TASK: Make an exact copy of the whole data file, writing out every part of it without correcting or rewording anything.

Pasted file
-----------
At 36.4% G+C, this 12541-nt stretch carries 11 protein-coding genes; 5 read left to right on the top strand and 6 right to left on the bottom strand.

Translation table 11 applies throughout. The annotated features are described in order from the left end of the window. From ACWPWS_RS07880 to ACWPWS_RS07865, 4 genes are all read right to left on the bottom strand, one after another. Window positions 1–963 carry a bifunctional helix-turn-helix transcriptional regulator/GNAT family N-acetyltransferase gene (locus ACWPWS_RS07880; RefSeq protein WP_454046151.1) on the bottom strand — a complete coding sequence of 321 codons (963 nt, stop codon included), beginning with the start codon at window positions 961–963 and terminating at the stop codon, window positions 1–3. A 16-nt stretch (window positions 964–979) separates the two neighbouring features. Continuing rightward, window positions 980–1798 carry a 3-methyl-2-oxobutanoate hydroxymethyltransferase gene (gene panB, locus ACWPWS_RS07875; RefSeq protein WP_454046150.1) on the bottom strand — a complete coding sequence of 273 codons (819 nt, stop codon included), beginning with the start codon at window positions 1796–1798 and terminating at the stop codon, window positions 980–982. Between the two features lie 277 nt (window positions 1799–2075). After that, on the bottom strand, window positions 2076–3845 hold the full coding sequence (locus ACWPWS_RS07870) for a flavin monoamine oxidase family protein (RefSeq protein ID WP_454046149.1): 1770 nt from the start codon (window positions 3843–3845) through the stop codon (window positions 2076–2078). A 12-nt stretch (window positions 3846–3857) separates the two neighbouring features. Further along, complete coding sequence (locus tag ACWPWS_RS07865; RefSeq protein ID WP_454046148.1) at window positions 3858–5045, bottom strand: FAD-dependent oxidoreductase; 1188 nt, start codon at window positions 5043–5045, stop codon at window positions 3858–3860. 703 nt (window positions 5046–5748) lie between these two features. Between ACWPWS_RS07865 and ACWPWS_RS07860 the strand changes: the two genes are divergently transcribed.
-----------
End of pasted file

At 36.4% G+C, this 12541-nt stretch carries 11 protein-coding genes; 5 read left to right on the top strand and 6 right to left on the bottom strand.

Translation table 11 applies throughout. The annotated features are described in order from the left end of the window. From ACWPWS_RS07880 to ACWPWS_RS07865, 4 genes are all read right to left on the bottom strand, one after another. Window positions 1–963 carry a bifunctional helix-turn-helix transcriptional regulator/GNAT family N-acetyltransferase gene (locus ACWPWS_RS07880; RefSeq protein WP_454046151.1) on the bottom strand — a complete coding sequence of 321 codons (963 nt, stop codon included), beginning with the start codon at window positions 961–963 and terminating at the stop codon, window positions 1–3. A 16-nt stretch (window positions 964–979) separates the two neighbouring features. Continuing rightward, window positions 980–1798 carry a 3-methyl-2-oxobutanoate hydroxymethyltransferase gene (gene panB, locus ACWPWS_RS07875; RefSeq protein WP_454046150.1) on the bottom strand — a complete coding sequence of 273 codons (819 nt, stop codon included), beginning with the start codon at window positions 1796–1798 and terminating at the stop codon, window positions 980–982. Between the two features lie 277 nt (window positions 1799–2075). After that, on the bottom strand, window positions 2076–3845 hold the full coding sequence (locus ACWPWS_RS07870) for a flavin monoamine oxidase family protein (RefSeq protein ID WP_454046149.1): 1770 nt from the start codon (window positions 3843–3845) through the stop codon (window positions 2076–2078). A 12-nt stretch (window positions 3846–3857) separates the two neighbouring features. Further along, complete coding sequence (locus tag ACWPWS_RS07865; RefSeq protein ID WP_454046148.1) at window positions 3858–5045, bottom strand: FAD-dependent oxidoreductase; 1188 nt, start codon at window positions 5043–5045, stop codon at window positions 3858–3860. 703 nt (window positions 5046–5748) lie between these two features. Between ACWPWS_RS07865 and ACWPWS_RS07860 the strand changes: the two genes are divergently transcribed.